(From L to R: Arthur Osueke, Daryl A. "Sandy" Chamblee, Marques Banks, and Shanee Scott)
On the evening of March 31, 2016, students, alumni, faculty, staff, and guests gathered at the Columbus School of Law for the 22nd annual Black Law Students Association (BLSA) Alumni-Student Reception honoring Daryl A. “Sandy” Chamblee ’77, former chief diversity partner at Steptoe & Johnson LLP.
The audience was welcomed with opening remarks from CUA Law Dean and Knights of Columbus Professor of Law, Daniel F. Attridge. “No one could symbolize the significance of diversity and inclusion the way Sandy Chamblee has in her professional career,” Dean Attridge said.
Evening Vice President of BLSA, Marques Banks (3E), also offered remarks and thanked alumni for their support. “When you think of BLSA you naturally think of law students, but it is so much more than that,” Banks said. “It is about the alumni that came here and that we are able to honor tonight.”
Black History Month Chair of BLSA, Shanee Scott (2L) introduced Chamblee. Before her recent retirement, Scott noted that Chamblee was a partner in Steptoe & Johnson’s LLP’s Washington office, a member of the Litigation Department, practicing in the areas of toxic torts and natural resources. She was also a member of the firm’s Settlement Advocacy practice focused on creative early dispute resolution. Chamblee has over 30 years of experience as a lawyer, senior advisor, and executive in policy analysis and development, conflict resolution, strategic planning, and complex, multiparty litigation in the toxic tort, insurance, energy and natural recourses, biotechnology, and healthcare contexts.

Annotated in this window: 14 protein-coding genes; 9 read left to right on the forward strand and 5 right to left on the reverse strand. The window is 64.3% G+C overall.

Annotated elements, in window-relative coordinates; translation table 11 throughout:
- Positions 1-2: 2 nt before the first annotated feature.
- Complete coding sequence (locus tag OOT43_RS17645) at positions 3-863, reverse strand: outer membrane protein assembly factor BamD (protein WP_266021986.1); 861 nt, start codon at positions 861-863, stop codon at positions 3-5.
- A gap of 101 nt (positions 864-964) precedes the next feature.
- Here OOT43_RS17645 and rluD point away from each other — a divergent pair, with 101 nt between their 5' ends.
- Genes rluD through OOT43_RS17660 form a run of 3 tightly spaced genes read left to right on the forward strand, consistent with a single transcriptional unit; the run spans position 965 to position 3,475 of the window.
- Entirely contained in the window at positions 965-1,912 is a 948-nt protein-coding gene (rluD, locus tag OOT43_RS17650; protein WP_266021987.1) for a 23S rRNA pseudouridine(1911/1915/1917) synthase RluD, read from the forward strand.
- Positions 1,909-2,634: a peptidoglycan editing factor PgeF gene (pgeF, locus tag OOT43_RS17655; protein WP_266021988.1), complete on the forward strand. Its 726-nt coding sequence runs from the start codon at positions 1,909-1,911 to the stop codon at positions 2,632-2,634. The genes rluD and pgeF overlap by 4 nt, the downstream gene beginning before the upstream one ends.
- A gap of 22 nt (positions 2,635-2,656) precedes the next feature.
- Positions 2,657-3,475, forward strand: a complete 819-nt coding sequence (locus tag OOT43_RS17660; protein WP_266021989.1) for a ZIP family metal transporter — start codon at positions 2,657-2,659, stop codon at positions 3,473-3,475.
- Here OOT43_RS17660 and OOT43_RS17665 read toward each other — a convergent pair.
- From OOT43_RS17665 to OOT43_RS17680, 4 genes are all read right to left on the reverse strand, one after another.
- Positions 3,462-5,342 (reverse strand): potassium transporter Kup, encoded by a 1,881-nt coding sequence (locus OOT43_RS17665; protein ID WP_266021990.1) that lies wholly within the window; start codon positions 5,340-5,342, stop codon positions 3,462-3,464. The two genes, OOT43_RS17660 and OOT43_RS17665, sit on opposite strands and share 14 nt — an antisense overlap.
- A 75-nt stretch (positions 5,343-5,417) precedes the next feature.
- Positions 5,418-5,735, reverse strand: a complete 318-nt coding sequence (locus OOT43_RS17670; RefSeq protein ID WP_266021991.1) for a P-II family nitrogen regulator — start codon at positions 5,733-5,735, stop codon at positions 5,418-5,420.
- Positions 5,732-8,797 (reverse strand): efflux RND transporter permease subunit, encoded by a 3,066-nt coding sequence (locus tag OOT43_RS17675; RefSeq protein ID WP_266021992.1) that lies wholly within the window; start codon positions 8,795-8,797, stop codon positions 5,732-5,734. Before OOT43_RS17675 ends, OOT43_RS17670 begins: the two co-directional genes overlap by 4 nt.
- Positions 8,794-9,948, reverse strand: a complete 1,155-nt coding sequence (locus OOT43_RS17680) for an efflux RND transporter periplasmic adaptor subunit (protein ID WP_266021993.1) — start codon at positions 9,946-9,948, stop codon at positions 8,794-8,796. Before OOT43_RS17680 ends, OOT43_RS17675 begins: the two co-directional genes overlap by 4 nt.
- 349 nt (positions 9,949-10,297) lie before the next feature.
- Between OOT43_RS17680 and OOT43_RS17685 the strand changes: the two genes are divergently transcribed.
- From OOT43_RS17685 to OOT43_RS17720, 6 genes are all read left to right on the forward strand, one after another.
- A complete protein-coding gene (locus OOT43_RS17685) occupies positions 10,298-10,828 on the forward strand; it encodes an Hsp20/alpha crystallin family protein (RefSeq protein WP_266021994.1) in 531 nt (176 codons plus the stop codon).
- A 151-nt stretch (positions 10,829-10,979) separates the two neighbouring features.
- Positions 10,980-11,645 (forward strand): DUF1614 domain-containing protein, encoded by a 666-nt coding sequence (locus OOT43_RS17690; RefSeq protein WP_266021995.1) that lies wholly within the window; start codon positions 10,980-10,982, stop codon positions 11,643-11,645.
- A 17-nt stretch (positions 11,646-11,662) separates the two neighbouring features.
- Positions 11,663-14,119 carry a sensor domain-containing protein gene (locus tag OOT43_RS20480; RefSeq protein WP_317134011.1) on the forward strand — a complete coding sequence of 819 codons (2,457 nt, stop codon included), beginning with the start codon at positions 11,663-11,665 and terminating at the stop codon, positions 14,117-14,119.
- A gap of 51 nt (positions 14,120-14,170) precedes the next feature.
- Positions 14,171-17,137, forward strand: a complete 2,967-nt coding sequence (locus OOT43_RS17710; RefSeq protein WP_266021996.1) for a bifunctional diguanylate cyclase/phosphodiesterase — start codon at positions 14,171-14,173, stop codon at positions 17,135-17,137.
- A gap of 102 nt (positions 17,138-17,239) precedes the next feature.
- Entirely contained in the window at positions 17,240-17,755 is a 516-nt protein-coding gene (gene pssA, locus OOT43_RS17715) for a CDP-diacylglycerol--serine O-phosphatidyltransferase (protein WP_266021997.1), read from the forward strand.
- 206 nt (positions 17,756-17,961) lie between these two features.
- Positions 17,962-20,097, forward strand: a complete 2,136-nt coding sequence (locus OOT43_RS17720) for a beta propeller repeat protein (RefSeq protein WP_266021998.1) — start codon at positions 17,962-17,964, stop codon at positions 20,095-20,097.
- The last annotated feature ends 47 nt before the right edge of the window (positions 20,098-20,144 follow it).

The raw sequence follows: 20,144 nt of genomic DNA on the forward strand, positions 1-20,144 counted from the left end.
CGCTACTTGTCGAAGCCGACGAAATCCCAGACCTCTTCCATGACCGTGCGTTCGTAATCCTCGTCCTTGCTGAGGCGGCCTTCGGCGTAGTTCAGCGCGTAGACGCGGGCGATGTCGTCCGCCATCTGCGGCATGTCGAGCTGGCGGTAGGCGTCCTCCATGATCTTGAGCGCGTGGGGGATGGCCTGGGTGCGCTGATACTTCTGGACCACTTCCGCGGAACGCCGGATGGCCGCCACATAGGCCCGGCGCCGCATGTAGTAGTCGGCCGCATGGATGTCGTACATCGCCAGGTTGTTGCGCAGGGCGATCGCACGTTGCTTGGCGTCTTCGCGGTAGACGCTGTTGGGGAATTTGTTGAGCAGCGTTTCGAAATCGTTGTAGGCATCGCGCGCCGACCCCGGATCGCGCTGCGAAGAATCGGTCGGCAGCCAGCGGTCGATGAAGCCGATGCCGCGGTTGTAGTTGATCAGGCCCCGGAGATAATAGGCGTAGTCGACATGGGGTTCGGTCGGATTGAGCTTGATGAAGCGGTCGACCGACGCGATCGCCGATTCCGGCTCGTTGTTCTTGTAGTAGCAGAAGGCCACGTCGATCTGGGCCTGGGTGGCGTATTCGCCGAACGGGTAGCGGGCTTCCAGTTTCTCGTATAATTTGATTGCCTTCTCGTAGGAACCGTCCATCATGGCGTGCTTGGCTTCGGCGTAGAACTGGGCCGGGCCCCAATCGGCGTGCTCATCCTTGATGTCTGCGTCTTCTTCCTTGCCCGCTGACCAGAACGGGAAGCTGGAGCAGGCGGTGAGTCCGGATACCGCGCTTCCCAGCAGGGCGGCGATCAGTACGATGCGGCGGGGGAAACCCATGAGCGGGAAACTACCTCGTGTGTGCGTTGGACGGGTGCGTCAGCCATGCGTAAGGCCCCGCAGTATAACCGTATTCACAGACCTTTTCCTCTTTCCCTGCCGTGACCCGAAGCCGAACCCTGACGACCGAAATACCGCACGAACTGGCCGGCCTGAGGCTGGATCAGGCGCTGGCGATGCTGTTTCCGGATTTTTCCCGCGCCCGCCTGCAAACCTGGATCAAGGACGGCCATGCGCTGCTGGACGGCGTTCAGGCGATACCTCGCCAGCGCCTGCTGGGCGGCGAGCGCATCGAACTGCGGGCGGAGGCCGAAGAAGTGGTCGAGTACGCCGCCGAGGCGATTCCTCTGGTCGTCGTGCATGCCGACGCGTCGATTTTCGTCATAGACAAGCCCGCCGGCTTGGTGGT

Chamblee began her address by thanking CUA Law. “I think that CUA Law really prepared me well for my career,” she said. “I have to give the school credit for a lot of my success.”
During her address, Chamblee spoke about the importance of creating and maintaining a diverse and inclusive environment throughout various institutions. “You cannot use the word diversity without inclusion and have any real meaning. You have to use the two together,” said Chamblee.
She explained that diversity deals with numbers but inclusion goes to the heart of whether minorities are included in the lifeblood of an organization. “Having an inclusive environment is critical to the success of entities and critical to the people in those entities,” she said. “Entities that are not inclusive are not as successful, not as creative, and not as productive as they could be.”
“Unconscious bias is frequently the result of internalizing and not questioning stereotypes that purvey our society,” Chamblee warned. In order to combat this she said we must recognize that unconscious biases exist and raise them to a conscious level. This can be done through education and the participation of institutional leaders. Individuals must educate themselves, find commonalties with people who are different, and know which battles are worth fighting.
Chamblee said dealing with these issues takes “courage, grit, and determination.” She closed her speech by calling on the audience to “lift as they rise” and to look out for one another throughout their careers.
Arthur Osueke (2L), president of BLSA provided closing remarks and stressed that Chamblee’s “efforts have touched black lawyers and law students in ways that [she] could have never imagined…” After the program, students had a chance to establish professional connections with other alumni in attendance at a reception in the Keelty Atrium.